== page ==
There were couples from Anacostia, high school sweethearts from Potomac, elderly ladies from Arlington and lots of children at the fifth Vietnamese Cultural Festival last Saturday on Capitol Hill.

Some gathered to celebrate their native culture and once again taste the succulent dishes of their homeland. Others, such as Dr. Vincent Hill, who works at the East of the River Health Center in Anacostia, came to find out more about the country that had such an impact on America.

"When I was coming up, the war in Vietnam was so important to black Americans. We fought and died over there but were never really in the decision making part," Hill said. "Now with the war over, I'd like the opportunity to familiarize myself with these people and their remarkable culture."

Pat Kim, who accompanied Hill, looked at him. "You might add," she said, "that this is a fun date, too."

Other guests agreed. There was general enthusiasm about the food, prepared by the festival's sponsor, the Vietnamese-American Buddhist Association. The favorite was spring rolls: crispy rice dough creations filled with shrimp, pork, rice, noodles and vegetables. The rolls were wrapped in mint, surrounded by lettuce and dipped into a zesty fish sauce.

But there were other attractions as well.

"It isn't only the food," said Chester Smith of Woodbridge, Va., who met his wife in Vietnam in the late 1960s. "I'm taking the kids (four of them) to the fireworks on the Mall because we're an American family now and it's our heritage. But at the same time, my children are half Vietnamese, too, and we think it's important that they keep a part of their culture.

"That's why we bring them to these festivals when we can, so they can have the traditional food and meet other Vietnamese-American kids like themselves."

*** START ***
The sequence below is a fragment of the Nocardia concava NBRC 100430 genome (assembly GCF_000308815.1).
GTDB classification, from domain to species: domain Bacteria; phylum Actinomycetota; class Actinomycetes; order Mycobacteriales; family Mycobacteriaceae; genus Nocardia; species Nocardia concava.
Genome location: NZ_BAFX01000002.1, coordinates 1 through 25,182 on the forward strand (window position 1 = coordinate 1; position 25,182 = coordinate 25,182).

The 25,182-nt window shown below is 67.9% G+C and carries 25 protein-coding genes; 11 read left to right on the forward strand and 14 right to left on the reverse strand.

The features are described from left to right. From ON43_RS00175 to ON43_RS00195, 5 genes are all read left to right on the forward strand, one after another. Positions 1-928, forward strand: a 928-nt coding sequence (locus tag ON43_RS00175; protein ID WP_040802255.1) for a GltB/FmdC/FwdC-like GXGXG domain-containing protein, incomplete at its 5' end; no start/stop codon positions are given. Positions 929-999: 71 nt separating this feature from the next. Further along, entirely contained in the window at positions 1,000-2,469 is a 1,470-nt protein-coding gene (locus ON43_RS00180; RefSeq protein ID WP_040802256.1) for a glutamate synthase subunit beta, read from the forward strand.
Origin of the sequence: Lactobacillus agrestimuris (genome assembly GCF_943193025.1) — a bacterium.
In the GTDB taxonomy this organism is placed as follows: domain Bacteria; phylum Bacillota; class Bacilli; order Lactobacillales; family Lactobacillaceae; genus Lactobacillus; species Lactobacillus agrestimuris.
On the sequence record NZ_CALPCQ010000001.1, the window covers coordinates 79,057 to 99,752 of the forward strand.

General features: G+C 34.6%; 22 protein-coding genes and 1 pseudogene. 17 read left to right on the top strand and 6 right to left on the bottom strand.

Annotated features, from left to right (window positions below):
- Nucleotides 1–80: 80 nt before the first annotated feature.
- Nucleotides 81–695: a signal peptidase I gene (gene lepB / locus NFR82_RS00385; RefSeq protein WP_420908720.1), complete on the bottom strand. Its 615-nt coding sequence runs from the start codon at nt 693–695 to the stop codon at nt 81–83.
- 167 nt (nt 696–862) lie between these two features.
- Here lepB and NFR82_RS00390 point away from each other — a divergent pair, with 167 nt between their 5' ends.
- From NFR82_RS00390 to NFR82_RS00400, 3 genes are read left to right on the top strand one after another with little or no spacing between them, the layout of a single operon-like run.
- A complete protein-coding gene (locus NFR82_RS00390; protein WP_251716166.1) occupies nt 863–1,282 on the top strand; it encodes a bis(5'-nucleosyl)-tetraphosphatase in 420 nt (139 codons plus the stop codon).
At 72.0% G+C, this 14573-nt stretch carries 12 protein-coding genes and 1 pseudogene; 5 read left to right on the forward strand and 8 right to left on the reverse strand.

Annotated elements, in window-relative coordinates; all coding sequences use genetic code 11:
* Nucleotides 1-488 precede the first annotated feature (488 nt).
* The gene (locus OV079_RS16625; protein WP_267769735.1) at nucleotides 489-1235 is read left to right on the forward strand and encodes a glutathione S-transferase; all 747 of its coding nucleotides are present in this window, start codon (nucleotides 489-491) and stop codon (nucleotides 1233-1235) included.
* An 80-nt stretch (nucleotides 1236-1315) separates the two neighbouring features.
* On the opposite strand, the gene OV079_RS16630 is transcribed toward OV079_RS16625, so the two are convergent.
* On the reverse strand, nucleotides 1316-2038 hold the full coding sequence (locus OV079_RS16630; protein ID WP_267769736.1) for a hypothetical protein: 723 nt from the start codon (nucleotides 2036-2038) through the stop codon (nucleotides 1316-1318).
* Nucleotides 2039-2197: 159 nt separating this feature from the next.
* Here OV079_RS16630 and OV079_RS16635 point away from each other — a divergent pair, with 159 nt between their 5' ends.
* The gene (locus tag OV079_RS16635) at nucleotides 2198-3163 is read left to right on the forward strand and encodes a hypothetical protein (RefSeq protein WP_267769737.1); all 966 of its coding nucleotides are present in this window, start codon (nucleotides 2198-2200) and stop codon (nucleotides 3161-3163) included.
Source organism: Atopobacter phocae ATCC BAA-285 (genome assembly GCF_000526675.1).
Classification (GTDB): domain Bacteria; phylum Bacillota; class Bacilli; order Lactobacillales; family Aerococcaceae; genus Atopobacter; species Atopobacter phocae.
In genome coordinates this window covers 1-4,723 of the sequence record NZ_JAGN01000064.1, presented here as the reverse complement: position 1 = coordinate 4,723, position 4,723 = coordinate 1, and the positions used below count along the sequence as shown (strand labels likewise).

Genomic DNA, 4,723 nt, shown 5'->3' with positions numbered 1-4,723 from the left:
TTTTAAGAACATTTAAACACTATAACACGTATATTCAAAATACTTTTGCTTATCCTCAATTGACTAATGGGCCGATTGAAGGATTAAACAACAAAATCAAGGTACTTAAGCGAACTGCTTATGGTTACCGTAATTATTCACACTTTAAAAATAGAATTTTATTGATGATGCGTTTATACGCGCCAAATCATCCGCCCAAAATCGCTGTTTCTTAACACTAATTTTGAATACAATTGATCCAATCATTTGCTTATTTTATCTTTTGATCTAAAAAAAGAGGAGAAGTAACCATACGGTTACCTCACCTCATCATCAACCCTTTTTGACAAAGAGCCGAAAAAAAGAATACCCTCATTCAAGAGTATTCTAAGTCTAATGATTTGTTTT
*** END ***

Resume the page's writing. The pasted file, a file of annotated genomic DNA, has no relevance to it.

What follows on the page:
"Yeah," said Eva Smith, 10, "but Mom doesn't cook this for us enough." Her sisters, Lusi, 12, and Beverly, 9, and her brother David, 11, were busy eating spring rolls.

On the other side of the room, Stephanie Soley, 16, who is half Vietnamese and half French, was helping her date Erik Halliday, 17, with his first exposure to Vietnamese food.

"This sure is different," said Halliday, a Churchill High School graduate. "But it's a good change of pace from the hamburger and pizza routine." Added schoolmate Cecilia Gorriz, 16,: "It sure isn't tacos and beans either."

Stephanie's mother, Eliane, and her stepfather, Michael Smith, of Potomac were enthusiastic about the festival.

"A lot of Americans have funny ideas about Vietnam and the food," Michael Smith said. "But we approach this just like any other transcultural event, be it a meeting of the Alliance Francais, the Junior Classical League (Latin) or our church barbecue. It's an experience I value as an American and one my wife and daughter shouldn't miss as Vietnamese. Besides, I can't eat enough of these meat pies."

After the dinner, which cost $12 for adults and $6 for children, association president Le Thanh Nghiem said profits would benefit refugees from Vietnam and a Buddhist temple in the city.

"But most of all," said the 86-year-old Le, "we want to foster better relations among people of different nationalities, to promote the Vietnamese culture and to bring back some memories to Vietnamese as well as Americans who happen to know Vietnam."

After dinner, the first entertainer was a woman who played a guitar and sang a folk song she had written. The performance touched a cord for Hung La Van, 47, of Arlington, who attended the festival with his wife Anh and their children, Nancy, 8, and Anh Dao, 9. The family left Saigon in April 1975.

Hung, who works in the Arlington Police Department, said the song "says she shall return to her home in Vietnam to be reunited to her family there and live happily ever after--something many of the people in this hall could understand."

The singer was followed by a brisk flute recital by Thanh Ha, native dances by Laotian Ruangdeth Praseuth and traditional Vietnamese folk songs. The festival ended with a fashion show featuring country clothes of Vietnam.

An Le, Le Thanh Nghiem's grandson and an engineering professor at George Washington University, summed up his feelings about the evening: "It's a lot of fun to get everybody together here, and I suppose it isn't too much different from a bull roast in Richmond or a clambake in Cape Cod . . . yet for us Vietnamese it's more than that.

"Everyone in this room owes something special to this country, and by coming out to eat with us and meet with us, we hope you see that our contribution to America will have some meaning, too."